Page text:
The Internal Analytic Frame
Posted by Dr. Vollmer on April 13, 2016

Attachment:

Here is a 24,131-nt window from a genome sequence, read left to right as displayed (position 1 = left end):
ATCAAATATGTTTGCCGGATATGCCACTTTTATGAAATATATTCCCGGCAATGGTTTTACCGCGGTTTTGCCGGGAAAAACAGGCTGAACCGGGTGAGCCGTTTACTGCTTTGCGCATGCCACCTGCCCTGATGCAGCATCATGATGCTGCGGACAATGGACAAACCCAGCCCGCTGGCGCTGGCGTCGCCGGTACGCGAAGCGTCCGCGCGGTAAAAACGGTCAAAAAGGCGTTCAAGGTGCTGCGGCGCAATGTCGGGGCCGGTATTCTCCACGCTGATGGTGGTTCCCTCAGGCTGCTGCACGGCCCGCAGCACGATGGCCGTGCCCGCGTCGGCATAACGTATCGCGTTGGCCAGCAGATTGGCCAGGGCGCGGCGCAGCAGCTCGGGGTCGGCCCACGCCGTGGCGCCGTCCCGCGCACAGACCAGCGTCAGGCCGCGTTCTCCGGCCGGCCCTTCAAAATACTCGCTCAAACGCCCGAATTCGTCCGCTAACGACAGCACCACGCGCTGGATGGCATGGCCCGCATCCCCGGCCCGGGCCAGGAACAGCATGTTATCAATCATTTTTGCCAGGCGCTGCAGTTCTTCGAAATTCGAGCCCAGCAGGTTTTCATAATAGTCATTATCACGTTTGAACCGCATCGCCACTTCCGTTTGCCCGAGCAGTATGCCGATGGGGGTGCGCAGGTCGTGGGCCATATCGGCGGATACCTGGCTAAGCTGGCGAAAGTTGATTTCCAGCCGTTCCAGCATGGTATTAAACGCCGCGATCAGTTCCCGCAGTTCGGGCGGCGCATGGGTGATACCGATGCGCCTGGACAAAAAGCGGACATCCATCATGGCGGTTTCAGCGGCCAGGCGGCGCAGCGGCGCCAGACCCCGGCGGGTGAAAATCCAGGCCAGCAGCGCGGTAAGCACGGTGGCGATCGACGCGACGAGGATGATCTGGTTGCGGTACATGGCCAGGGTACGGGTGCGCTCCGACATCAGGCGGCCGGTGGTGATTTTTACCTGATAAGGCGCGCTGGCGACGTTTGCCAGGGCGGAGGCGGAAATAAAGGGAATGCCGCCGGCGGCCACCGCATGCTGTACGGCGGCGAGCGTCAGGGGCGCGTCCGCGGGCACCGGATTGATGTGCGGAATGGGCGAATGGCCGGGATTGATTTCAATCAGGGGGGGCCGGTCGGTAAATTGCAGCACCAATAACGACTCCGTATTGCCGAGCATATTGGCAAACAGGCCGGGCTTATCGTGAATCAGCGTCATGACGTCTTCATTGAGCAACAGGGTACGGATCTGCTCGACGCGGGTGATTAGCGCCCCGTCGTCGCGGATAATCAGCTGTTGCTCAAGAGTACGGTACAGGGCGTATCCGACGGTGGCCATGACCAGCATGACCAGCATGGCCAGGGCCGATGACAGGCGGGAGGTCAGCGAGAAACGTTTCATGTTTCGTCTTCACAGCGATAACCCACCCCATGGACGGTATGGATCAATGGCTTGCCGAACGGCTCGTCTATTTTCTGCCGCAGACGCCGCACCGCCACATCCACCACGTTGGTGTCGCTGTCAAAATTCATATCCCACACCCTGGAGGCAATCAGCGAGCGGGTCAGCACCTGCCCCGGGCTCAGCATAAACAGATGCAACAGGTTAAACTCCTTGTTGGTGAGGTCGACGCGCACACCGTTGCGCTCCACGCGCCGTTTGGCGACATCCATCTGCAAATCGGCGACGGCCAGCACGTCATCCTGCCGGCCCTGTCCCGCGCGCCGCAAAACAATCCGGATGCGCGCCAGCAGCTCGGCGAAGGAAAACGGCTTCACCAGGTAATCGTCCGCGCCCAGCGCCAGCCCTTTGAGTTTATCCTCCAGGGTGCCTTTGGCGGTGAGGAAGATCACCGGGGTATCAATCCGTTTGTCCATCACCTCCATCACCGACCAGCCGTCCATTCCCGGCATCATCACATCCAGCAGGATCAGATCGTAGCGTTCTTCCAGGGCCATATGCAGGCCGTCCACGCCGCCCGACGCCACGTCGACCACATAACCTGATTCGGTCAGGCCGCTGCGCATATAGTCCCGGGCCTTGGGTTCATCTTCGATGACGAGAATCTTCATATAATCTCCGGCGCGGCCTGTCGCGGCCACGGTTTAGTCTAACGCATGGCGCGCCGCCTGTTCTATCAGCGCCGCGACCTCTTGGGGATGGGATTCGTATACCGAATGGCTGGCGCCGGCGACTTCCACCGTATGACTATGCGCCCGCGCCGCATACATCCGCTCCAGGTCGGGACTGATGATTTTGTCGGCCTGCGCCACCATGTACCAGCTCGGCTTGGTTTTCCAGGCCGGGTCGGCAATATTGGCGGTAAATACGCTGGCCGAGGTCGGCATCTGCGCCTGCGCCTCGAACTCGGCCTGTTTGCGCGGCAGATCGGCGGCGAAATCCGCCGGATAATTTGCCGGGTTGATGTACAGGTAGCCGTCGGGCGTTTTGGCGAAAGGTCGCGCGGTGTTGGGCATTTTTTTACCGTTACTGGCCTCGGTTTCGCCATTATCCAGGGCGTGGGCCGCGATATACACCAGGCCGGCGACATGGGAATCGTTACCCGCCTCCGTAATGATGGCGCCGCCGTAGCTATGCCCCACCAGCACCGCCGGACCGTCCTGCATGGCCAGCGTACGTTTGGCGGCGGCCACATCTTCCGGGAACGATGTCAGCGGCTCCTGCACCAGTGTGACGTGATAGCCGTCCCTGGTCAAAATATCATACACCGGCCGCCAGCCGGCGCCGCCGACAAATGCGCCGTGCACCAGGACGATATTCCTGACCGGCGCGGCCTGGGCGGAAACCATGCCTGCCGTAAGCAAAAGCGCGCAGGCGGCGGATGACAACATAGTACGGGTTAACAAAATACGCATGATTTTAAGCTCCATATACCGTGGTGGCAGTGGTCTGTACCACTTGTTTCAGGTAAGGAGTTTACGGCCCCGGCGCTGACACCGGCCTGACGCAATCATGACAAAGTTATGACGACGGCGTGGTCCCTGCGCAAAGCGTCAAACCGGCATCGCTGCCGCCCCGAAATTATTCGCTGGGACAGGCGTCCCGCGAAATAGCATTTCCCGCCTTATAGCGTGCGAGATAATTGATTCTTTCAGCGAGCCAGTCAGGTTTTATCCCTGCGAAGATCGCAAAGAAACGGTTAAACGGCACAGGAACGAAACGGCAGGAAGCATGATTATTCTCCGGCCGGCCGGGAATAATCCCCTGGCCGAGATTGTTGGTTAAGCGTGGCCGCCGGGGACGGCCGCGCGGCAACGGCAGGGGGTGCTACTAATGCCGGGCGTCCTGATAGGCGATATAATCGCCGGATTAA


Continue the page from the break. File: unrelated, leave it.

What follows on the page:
Parsons (2007) suggest that “the analytic setting exists internally as a structure in the mind of the analyst”; it is “a psychic arena in which reality is defined by such concepts as symbolism, fantasy, transference and unconscious meaning”. Whereas the external frame is focused on time and money, the internal frame is defined by privileging the notion that so much of human motivation is beyond awareness and as such, our behaviors confuse us, depress us, and sabotage us leading to uncomfortable feeling states. The combined effort of patient and therapist to understand motivation, often based on repressed past experiences, leads to an opening up of mental doors and a release of compulsive behaviors. In so doing, the patient not only gets symptom relief, but also a way of being in the world which feels expansive and exciting as opposed to constricted and limiting. As with Lacey from my previous post, the notion of limited time and money is often a metaphor for the limitations of one’s mental existence. It was only when she hurt her knee that she could see the parallel between physical limping and mental limping. Complicated knee injuries often require intensive work with a physical therapist, and so complicated mental suffering requires intensive work with a psychotherapist. The meaning of the symptoms is the holy grail, not the resolution of them. As such, diagnostic classification is far less important than a case by case approach to mental suffering. Geneticists like to say that depression is a “heterogeneous disorder”; a phrase I find amusing given that a “heterogeneous disorder” means that each case stands alone and to date, no one can identify a common thread. Psychoanalysts, on the other hand, search for the underlying meaning and importance of this psychic suffering. Haley, sixty-one, comes to mind. She lost her husband twenty years ago, and by her report “she misses him every day and she is sad all the time.” “Why do you think you need to keep him top of mind?” I ask, wondering what her husband meant to her. Would she feel she betrayed him if she were to feel happy again? I wonder silently. Her sadness persists for a reason; a reason she is yet to understand. The conviction that together, Haley and I can come up with some ideas about why she remains psychically glued to her late husband, is the internal analytic frame. I do not mean to say that Haley could not benefit from medication, but that does not change the notion that deeper understanding of her symptoms will free her up to have multiple feelings and in so doing she will be less stuck in her sadness. This invisible conviction, this internal analytic frame, is the backbone of deep psychoanalytic work, regardless of the frequency of visits.